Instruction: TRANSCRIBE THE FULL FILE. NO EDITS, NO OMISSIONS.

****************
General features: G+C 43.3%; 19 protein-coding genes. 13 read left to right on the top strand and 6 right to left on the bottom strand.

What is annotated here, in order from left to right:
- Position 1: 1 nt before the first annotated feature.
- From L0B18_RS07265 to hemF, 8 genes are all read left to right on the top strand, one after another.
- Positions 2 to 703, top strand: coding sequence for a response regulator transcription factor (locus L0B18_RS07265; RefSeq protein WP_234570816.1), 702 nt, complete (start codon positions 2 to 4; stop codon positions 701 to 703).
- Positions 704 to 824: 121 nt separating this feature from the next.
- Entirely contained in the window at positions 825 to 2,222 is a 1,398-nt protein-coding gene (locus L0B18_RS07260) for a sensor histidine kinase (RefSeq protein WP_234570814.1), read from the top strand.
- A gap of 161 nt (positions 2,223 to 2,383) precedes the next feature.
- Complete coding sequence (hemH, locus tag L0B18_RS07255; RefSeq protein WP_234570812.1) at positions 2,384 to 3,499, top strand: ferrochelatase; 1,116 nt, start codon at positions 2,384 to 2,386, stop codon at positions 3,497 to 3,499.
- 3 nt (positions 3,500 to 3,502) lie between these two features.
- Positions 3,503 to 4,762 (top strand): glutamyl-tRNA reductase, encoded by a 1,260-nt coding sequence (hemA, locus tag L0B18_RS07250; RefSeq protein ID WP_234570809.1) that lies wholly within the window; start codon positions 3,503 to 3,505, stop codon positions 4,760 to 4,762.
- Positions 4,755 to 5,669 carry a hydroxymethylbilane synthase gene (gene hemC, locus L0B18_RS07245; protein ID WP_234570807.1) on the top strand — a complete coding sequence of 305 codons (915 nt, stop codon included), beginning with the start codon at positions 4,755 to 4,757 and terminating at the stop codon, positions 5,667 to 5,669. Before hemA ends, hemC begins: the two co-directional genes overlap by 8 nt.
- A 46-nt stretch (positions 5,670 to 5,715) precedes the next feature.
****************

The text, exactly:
General features: G+C 43.3%; 19 protein-coding genes. 13 read left to right on the top strand and 6 right to left on the bottom strand.

What is annotated here, in order from left to right:
- Position 1: 1 nt before the first annotated feature.
- From L0B18_RS07265 to hemF, 8 genes are all read left to right on the top strand, one after another.
- Positions 2 to 703, top strand: coding sequence for a response regulator transcription factor (locus L0B18_RS07265; RefSeq protein WP_234570816.1), 702 nt, complete (start codon positions 2 to 4; stop codon positions 701 to 703).
- Positions 704 to 824: 121 nt separating this feature from the next.
- Entirely contained in the window at positions 825 to 2,222 is a 1,398-nt protein-coding gene (locus L0B18_RS07260) for a sensor histidine kinase (RefSeq protein WP_234570814.1), read from the top strand.
- A gap of 161 nt (positions 2,223 to 2,383) precedes the next feature.
- Complete coding sequence (hemH, locus tag L0B18_RS07255; RefSeq protein WP_234570812.1) at positions 2,384 to 3,499, top strand: ferrochelatase; 1,116 nt, start codon at positions 2,384 to 2,386, stop codon at positions 3,497 to 3,499.
- 3 nt (positions 3,500 to 3,502) lie between these two features.
- Positions 3,503 to 4,762 (top strand): glutamyl-tRNA reductase, encoded by a 1,260-nt coding sequence (hemA, locus tag L0B18_RS07250; RefSeq protein ID WP_234570809.1) that lies wholly within the window; start codon positions 3,503 to 3,505, stop codon positions 4,760 to 4,762.
- Positions 4,755 to 5,669 carry a hydroxymethylbilane synthase gene (gene hemC, locus L0B18_RS07245; protein ID WP_234570807.1) on the top strand — a complete coding sequence of 305 codons (915 nt, stop codon included), beginning with the start codon at positions 4,755 to 4,757 and terminating at the stop codon, positions 5,667 to 5,669. Before hemA ends, hemC begins: the two co-directional genes overlap by 8 nt.
- A 46-nt stretch (positions 5,670 to 5,715) precedes the next feature.